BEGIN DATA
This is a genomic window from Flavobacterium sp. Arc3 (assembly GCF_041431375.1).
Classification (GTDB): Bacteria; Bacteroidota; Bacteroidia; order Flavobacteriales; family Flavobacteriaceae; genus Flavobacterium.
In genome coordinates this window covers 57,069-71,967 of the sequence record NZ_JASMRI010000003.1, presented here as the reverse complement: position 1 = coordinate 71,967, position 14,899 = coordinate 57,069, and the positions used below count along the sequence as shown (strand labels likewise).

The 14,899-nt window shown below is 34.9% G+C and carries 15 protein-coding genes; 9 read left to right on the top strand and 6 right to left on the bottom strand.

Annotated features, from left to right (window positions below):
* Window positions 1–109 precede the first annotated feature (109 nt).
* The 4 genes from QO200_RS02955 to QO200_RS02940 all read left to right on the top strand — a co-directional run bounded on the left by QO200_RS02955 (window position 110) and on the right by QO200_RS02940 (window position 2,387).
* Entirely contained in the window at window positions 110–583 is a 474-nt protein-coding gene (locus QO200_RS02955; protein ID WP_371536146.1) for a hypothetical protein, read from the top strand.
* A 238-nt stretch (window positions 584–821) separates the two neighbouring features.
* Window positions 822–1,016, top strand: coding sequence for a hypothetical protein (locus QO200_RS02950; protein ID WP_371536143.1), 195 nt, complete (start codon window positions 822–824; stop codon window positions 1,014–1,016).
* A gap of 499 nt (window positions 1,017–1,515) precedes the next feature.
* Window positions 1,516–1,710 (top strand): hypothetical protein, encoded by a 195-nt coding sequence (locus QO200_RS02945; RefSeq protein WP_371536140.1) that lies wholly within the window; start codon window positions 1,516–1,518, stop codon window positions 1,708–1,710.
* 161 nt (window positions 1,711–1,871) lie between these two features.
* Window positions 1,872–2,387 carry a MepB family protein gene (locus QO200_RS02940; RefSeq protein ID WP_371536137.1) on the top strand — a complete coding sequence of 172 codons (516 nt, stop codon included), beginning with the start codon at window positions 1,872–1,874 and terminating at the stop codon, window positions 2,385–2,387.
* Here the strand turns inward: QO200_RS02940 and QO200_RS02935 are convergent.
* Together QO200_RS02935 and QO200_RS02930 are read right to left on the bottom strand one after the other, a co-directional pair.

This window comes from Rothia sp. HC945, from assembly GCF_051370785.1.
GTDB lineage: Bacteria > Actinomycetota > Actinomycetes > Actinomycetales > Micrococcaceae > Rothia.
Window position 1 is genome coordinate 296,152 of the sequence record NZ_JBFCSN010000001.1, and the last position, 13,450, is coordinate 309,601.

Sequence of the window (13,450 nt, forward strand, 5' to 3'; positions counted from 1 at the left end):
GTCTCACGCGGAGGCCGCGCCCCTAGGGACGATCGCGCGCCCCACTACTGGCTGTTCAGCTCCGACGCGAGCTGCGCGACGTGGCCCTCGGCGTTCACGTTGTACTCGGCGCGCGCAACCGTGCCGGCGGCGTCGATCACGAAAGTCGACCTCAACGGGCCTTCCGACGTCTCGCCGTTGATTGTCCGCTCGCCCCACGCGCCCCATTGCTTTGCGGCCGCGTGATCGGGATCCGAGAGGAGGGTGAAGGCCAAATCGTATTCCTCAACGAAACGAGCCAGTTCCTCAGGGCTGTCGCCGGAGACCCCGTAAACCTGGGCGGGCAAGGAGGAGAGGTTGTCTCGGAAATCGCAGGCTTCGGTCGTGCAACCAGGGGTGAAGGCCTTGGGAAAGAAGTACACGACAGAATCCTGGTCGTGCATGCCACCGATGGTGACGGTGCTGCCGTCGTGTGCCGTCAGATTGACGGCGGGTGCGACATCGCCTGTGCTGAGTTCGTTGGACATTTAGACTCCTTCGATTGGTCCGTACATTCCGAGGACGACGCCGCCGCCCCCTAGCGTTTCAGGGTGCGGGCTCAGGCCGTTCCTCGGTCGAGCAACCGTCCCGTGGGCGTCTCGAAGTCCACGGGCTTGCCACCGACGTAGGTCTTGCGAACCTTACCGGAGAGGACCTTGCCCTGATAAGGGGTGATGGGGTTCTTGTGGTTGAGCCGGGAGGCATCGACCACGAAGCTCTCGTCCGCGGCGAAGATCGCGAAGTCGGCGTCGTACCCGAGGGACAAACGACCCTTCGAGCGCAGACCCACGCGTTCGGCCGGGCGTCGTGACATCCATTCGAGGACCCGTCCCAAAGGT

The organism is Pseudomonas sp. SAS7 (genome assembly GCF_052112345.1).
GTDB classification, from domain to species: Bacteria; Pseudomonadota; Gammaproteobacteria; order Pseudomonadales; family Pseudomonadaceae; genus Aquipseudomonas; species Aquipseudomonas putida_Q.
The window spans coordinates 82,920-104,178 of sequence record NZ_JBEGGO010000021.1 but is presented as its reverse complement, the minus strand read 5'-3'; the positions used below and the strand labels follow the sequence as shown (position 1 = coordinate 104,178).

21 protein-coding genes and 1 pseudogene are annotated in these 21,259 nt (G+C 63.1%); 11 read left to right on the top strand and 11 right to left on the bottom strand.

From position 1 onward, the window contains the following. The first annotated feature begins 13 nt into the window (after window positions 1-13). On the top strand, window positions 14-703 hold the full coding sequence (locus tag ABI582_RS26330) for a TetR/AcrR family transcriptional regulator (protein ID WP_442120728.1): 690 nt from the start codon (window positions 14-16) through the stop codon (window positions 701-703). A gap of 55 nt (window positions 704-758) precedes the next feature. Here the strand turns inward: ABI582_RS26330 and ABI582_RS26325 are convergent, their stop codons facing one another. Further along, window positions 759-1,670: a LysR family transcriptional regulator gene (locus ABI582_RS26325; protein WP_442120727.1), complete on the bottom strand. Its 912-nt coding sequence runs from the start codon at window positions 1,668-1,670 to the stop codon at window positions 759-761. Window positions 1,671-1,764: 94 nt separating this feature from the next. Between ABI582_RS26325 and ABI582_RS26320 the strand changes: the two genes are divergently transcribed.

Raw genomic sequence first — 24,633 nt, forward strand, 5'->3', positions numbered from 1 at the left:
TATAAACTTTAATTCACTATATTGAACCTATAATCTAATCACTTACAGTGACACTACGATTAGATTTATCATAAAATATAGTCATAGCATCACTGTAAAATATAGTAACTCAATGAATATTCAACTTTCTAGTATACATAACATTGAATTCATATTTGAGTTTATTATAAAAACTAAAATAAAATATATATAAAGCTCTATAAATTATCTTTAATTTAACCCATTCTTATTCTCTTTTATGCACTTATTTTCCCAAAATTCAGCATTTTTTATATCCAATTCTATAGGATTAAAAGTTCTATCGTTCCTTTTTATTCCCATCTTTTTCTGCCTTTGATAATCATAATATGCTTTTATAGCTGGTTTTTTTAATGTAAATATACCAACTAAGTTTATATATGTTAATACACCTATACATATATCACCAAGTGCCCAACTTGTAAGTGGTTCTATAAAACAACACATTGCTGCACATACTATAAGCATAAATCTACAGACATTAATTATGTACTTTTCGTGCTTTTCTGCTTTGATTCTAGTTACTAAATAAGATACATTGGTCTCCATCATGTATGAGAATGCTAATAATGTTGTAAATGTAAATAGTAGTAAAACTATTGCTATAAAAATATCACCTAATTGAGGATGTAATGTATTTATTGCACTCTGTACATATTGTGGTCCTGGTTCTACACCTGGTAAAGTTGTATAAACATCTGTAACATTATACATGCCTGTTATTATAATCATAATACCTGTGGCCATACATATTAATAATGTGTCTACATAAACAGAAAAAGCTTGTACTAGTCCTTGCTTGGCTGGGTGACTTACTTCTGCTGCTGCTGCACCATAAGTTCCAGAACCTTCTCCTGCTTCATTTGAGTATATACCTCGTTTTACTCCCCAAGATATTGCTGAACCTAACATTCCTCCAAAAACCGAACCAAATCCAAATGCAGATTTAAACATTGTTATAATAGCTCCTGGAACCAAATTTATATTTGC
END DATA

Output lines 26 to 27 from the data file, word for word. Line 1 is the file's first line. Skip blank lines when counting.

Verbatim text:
From position 1 onward, the window contains the following. The first annotated feature begins 13 nt into the window (after window positions 1-13). On the top strand, window positions 14-703 hold the full coding sequence (locus tag ABI582_RS26330) for a TetR/AcrR family transcriptional regulator (protein ID WP_442120728.1): 690 nt from the start codon (window positions 14-16) through the stop codon (window positions 701-703). A gap of 55 nt (window positions 704-758) precedes the next feature. Here the strand turns inward: ABI582_RS26330 and ABI582_RS26325 are convergent, their stop codons facing one another. Further along, window positions 759-1,670: a LysR family transcriptional regulator gene (locus ABI582_RS26325; protein WP_442120727.1), complete on the bottom strand. Its 912-nt coding sequence runs from the start codon at window positions 1,668-1,670 to the stop codon at window positions 759-761. Window positions 1,671-1,764: 94 nt separating this feature from the next. Between ABI582_RS26325 and ABI582_RS26320 the strand changes: the two genes are divergently transcribed.

Raw genomic sequence first — 24,633 nt, forward strand, 5'->3', positions numbered from 1 at the left: